The situation for Huawei is worsening: CEO Richard Yu has now revealed how bad things really are for the cell phone manufacturer. It is said that the conveyor belts should stop as early as next month.
After Huawei could barely cope with the loss of Google apps and sales figures in Germany and other markets have collapsed, China’s flagship technology company could now stand in front of the ruins of its mobile phone business. The reason is the US sanctions, which are now taking full effect.
Huawei is running out of chips for cell phones
Huawei CEO Richard Yu has now revealed to the AP that the group is slowly running out of processors. “This year there could be the last generation of Huawei’s Kirin processors,” said Yu. The Kirin processors are in-house developments that Huawei primarily uses in mid-range and upper-class smartphones. TSMC has so far manufactured the chips for Huawei, but the Taiwanese company can no longer supply Huawei due to the tightened US sanctions.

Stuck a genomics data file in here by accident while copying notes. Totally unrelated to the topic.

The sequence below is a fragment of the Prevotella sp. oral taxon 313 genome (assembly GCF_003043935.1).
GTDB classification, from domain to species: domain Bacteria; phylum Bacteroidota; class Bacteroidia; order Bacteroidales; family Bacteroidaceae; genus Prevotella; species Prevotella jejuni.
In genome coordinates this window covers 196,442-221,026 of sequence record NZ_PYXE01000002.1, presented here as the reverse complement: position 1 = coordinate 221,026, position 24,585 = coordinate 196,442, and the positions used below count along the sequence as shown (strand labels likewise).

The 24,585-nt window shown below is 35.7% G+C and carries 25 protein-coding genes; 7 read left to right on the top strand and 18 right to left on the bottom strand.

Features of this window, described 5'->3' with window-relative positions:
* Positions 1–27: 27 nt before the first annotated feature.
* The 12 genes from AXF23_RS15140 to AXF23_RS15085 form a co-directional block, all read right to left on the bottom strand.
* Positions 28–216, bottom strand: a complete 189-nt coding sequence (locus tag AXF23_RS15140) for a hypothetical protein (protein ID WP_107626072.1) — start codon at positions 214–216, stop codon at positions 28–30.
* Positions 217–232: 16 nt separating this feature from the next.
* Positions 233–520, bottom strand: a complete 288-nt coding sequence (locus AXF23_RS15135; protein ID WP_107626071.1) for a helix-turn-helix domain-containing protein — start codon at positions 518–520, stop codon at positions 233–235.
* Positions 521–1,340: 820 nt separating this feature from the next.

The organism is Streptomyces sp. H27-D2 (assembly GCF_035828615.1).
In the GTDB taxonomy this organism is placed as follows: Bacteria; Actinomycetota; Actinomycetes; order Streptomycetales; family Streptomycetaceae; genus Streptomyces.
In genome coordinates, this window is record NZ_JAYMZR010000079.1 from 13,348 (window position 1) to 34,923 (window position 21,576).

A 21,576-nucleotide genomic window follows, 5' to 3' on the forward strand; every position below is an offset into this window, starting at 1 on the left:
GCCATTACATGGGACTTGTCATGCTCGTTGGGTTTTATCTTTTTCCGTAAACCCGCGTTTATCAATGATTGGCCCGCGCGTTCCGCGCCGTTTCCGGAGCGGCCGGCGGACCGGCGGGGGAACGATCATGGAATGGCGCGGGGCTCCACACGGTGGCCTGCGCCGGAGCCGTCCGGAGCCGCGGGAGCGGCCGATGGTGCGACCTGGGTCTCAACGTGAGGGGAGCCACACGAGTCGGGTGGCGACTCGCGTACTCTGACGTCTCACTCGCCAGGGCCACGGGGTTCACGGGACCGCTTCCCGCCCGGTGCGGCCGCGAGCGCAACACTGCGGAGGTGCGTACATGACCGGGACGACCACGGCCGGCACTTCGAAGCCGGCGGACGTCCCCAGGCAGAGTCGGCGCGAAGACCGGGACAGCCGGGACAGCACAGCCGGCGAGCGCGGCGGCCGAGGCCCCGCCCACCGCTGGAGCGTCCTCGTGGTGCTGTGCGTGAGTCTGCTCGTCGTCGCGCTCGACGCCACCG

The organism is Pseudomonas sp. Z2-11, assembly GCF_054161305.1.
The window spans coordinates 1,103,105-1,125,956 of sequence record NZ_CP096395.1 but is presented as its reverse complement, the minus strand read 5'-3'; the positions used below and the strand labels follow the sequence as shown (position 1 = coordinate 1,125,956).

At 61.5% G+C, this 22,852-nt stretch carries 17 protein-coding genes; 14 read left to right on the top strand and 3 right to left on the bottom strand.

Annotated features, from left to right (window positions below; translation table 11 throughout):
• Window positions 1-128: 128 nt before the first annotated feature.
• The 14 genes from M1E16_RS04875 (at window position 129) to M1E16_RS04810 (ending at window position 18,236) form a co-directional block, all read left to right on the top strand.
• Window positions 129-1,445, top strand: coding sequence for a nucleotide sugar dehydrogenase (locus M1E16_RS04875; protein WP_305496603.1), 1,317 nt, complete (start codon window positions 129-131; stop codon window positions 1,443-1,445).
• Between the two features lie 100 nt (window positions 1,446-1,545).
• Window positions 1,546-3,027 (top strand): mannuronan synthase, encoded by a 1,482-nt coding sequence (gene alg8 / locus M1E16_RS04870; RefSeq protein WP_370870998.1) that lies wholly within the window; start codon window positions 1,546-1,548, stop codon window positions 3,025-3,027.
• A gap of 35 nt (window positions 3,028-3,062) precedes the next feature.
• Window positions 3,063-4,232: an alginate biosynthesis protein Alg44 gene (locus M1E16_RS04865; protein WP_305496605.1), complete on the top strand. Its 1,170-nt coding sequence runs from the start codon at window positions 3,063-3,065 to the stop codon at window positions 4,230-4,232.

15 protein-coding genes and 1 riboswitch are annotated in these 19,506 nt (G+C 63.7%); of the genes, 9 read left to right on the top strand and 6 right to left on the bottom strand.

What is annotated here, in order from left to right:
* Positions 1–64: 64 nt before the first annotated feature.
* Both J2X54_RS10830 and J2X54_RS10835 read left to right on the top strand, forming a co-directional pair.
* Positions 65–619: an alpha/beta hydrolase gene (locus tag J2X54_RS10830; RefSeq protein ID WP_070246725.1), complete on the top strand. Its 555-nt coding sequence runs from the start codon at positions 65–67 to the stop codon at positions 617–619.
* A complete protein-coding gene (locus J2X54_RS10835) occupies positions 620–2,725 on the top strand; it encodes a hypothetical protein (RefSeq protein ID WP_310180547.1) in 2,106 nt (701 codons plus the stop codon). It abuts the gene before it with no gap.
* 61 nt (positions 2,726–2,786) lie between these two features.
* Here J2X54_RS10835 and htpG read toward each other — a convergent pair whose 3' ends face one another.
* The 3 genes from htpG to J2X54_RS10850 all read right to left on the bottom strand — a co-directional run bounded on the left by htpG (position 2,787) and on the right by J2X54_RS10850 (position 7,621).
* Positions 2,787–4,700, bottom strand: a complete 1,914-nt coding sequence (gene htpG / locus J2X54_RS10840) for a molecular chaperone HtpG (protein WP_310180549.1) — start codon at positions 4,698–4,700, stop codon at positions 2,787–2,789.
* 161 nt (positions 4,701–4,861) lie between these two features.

According to Richard Yu, this is a “very big loss” for Huawei. From September 15, so already in the coming month, the production of the processors is to stand still. There is still no alternative to TSMC. “No chips and no deliverer,” says Yu soberly.
In addition to Huawei, other China manufacturers have good cell phones on offer:
Rescue for Huawei: can Qualcomm step in?
It is unclear how things will go on with Huawei’s cell phone division. With Huawei Mobile Services (HMS), the group has been trying for more than a year to compensate for the lack of Google apps – and can actually point to progress. Without processors, however, you can’t sell a cell phone. According to the Wallstreet Journal, Qualcomm has offered to step in as a chip supplier to supply Huawei with processors. However, as a US company, Qualcomm is also bound by the sanctions. Qualcomm may be able to convince President Trump to grant an exception here. This is unlikely to happen so shortly before the US elections.